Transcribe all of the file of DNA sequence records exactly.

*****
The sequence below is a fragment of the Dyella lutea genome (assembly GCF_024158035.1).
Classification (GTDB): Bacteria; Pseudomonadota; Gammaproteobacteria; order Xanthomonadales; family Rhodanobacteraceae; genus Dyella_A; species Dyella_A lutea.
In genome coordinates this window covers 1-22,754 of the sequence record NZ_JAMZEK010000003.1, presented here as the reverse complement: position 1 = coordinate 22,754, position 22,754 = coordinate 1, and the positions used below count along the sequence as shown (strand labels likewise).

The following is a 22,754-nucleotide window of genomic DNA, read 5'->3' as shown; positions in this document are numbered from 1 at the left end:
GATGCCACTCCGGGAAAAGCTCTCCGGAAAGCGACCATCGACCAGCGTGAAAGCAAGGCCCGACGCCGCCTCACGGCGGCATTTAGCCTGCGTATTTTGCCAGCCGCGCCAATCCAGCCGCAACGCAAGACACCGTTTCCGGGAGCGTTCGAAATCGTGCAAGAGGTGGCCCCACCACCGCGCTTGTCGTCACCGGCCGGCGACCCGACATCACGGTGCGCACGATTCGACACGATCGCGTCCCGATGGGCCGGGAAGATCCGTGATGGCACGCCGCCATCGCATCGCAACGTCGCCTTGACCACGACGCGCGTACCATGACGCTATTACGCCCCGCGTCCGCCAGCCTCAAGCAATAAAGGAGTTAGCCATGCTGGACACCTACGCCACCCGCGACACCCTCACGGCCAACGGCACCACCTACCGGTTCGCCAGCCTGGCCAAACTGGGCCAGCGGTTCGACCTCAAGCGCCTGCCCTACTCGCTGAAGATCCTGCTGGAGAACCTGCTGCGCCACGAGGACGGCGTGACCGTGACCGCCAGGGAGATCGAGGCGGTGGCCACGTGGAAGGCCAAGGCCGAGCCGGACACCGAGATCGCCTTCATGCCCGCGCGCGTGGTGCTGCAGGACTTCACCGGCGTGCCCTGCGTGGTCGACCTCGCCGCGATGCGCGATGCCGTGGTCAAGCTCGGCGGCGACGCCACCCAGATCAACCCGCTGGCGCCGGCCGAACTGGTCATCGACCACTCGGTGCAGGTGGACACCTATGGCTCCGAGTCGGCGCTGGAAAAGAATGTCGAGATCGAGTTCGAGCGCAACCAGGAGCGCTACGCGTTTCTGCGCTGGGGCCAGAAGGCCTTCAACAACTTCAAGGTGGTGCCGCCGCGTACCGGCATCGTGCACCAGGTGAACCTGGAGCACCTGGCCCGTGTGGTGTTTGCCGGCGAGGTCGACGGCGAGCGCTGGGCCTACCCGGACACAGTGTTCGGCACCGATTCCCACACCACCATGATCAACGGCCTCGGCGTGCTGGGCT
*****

The sequence below is a fragment of the Dyella lutea genome (assembly GCF_024158035.1).
Classification (GTDB): Bacteria; Pseudomonadota; Gammaproteobacteria; order Xanthomonadales; family Rhodanobacteraceae; genus Dyella_A; species Dyella_A lutea.
In genome coordinates this window covers 1-22,754 of the sequence record NZ_JAMZEK010000003.1, presented here as the reverse complement: position 1 = coordinate 22,754, position 22,754 = coordinate 1, and the positions used below count along the sequence as shown (strand labels likewise).

The following is a 22,754-nucleotide window of genomic DNA, read 5'->3' as shown; positions in this document are numbered from 1 at the left end:
GATGCCACTCCGGGAAAAGCTCTCCGGAAAGCGACCATCGACCAGCGTGAAAGCAAGGCCCGACGCCGCCTCACGGCGGCATTTAGCCTGCGTATTTTGCCAGCCGCGCCAATCCAGCCGCAACGCAAGACACCGTTTCCGGGAGCGTTCGAAATCGTGCAAGAGGTGGCCCCACCACCGCGCTTGTCGTCACCGGCCGGCGACCCGACATCACGGTGCGCACGATTCGACACGATCGCGTCCCGATGGGCCGGGAAGATCCGTGATGGCACGCCGCCATCGCATCGCAACGTCGCCTTGACCACGACGCGCGTACCATGACGCTATTACGCCCCGCGTCCGCCAGCCTCAAGCAATAAAGGAGTTAGCCATGCTGGACACCTACGCCACCCGCGACACCCTCACGGCCAACGGCACCACCTACCGGTTCGCCAGCCTGGCCAAACTGGGCCAGCGGTTCGACCTCAAGCGCCTGCCCTACTCGCTGAAGATCCTGCTGGAGAACCTGCTGCGCCACGAGGACGGCGTGACCGTGACCGCCAGGGAGATCGAGGCGGTGGCCACGTGGAAGGCCAAGGCCGAGCCGGACACCGAGATCGCCTTCATGCCCGCGCGCGTGGTGCTGCAGGACTTCACCGGCGTGCCCTGCGTGGTCGACCTCGCCGCGATGCGCGATGCCGTGGTCAAGCTCGGCGGCGACGCCACCCAGATCAACCCGCTGGCGCCGGCCGAACTGGTCATCGACCACTCGGTGCAGGTGGACACCTATGGCTCCGAGTCGGCGCTGGAAAAGAATGTCGAGATCGAGTTCGAGCGCAACCAGGAGCGCTACGCGTTTCTGCGCTGGGGCCAGAAGGCCTTCAACAACTTCAAGGTGGTGCCGCCGCGTACCGGCATCGTGCACCAGGTGAACCTGGAGCACCTGGCCCGTGTGGTGTTTGCCGGCGAGGTCGACGGCGAGCGCTGGGCCTACCCGGACACAGTGTTCGGCACCGATTCCCACACCACCATGATCAACGGCCTCGGCGTGCTGGGCT